And it is from the effect of this event on the lives of those that saw it that gives us confidence in its reality. The lives of the disciples were completely different after the Resurrection than before. They all fled Jesus during his arrest, but later they all were martyred for their claims of two things: Jesus was the Son of God and He had resurrected from the dead. Thomas wouldn’t believe until he placed his hands in Jesus’ wounds, but later took the gospel outside the Roman Empire into Persia and India until he was stoned and stabbed to death for his preaching. Peter denied knowing Jesus during the trial, but after the resurrection, he preached the gospel until his own death by crucifixion. James, Jesus’ brother, wasn’t a believer at all during Jesus’ ministry, but after the resurrection, he founded the church in Jerusalem and preached the gospel until he was stoned to death for it. Saul was a Jewish Pharisee hunting down and executing Christian believers until he saw the resurrected Christ for himself. Then he became the most ardent and outspoken preachers for the cause of Christ. He endured beatings, stonings, shipwrecks, imprisonments, tortures, treacherous travels, and all kinds of perils and dangers to spread the message to Jews and Gentiles that Jesus was the Son of God and that He had resurrected from the dead. Eleven of the apostles died as martyrs, and all for the same reason: their belief in the Resurrection and their belief that Jesus was the Son of God. They were tortured, flogged, and killed, and all they had to do to save themselves was deny that those two things were true. People don’t die for what they know to be a lie. These facts leave us with the confidence that Jesus was God and that Jesus resurrected from the grave, giving us all the hope of eternal life with Him.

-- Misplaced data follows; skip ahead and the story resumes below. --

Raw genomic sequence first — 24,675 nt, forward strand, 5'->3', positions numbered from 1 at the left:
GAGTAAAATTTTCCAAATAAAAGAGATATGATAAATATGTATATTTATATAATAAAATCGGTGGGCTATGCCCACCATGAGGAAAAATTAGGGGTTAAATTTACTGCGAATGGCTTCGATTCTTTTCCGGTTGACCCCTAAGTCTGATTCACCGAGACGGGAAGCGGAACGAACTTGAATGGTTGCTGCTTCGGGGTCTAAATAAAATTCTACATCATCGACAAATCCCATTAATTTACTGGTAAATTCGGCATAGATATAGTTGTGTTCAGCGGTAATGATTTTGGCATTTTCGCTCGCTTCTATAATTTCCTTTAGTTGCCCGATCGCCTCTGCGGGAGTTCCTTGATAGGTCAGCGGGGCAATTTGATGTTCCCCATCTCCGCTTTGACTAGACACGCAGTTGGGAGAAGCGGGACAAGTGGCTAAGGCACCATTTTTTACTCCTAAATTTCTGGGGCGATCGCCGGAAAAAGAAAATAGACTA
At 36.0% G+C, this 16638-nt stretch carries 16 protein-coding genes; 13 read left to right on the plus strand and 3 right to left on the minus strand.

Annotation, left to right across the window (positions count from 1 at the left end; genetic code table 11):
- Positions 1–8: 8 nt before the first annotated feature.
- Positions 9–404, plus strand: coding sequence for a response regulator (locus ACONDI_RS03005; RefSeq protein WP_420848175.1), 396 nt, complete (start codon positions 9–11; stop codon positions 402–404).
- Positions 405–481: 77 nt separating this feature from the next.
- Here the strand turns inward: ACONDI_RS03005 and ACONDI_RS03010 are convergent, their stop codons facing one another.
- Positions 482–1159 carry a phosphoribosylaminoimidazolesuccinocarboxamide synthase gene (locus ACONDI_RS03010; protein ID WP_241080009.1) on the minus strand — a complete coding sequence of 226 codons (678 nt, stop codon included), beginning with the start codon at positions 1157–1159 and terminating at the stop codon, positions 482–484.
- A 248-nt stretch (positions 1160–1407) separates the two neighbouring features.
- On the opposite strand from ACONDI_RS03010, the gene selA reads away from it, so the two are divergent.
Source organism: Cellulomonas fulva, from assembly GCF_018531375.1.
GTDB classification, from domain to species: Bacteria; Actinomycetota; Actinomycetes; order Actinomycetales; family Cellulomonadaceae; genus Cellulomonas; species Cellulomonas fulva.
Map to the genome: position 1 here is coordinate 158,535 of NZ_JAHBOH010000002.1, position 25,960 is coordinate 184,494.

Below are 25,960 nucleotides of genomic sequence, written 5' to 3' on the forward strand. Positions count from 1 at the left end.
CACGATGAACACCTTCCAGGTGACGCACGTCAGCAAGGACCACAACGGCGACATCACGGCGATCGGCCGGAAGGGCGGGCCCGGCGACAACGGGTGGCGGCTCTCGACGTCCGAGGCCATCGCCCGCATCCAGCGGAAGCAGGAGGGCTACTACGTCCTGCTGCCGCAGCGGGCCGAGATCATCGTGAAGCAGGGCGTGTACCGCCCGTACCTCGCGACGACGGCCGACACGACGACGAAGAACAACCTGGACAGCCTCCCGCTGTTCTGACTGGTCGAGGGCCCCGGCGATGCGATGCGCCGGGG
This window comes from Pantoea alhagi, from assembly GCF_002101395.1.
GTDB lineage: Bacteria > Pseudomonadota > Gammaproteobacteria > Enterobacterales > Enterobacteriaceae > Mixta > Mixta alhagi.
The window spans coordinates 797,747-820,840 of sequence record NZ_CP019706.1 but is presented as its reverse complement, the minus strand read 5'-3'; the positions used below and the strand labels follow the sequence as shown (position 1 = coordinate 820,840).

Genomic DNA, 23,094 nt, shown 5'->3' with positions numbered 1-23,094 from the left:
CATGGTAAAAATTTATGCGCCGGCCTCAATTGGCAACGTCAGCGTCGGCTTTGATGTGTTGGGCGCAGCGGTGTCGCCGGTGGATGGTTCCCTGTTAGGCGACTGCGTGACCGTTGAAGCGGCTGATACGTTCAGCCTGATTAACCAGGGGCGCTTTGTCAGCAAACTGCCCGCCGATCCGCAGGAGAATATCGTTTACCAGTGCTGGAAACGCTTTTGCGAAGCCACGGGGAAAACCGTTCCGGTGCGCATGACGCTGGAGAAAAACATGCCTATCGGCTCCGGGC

Come meet Cathryn and hear about why she wrote her book, Teaching Others to Defend Christianity. Pick up your copy at the event and have her sign it. Hope to see you there!
With Easter coming this Sunday, I wanted to talk about the significance of the crucifixion. Crucifixion was the Roman method of executing criminals. They crucified people on a regular basis. So for this particular crucifixion to be significant, it depends on who was being crucified. If Jesus were just a man, then this crucifixion may have been a sad travesty that someone so kind and nice, who did nothing wrong, would meet such a tragic end. But then we must ask why he was crucified in the first place? If he were just a nice man that did nothing wrong, what could account for him being crucified like a common criminal?
That question ultimately leads us to who this man called Jesus really was. It was the most unusual trial and execution in all of history – because it wasn’t for what he did but who he claimed to be. He was executed for making the claim of being God. Now, this is oftentimes a point of contention with critics because many say that Jesus never claimed to be God. They think the claim of deity was something added generations later. However, the fact that the crucifixion happened at all flatly disproves this assertion, for it was his assertion of being God that led to his crucifixion. If Jesus didn’t claim to be God, then the crucifixion would not have taken place because that was the sole reason for it.
In case that argument isn’t sufficient for some, let’s look at how Jesus really did make the claim to be God. First, Jesus exhibited characteristics that only God could have. He was all-knowing about the past, present and future. When he met the woman at the well in John 4:16-20 Jesus told her everything about her life. And it was from his intimate knowledge about her life that she knew there was something different about Jesus, that he might be the Messiah. He predicted his own death. He told Peter to get a coin out of a fish’s mouth to use for taxes in Matthew 17. He was all-powerful. Throughout the New Testament, He healed the lepers, raised Lazarus from the dead, brought sight to the blind, cast out demons, and caused the lame to walk again. He had power over the sea and the storms in Matthew 8. And in Matthew 14 he walked on water.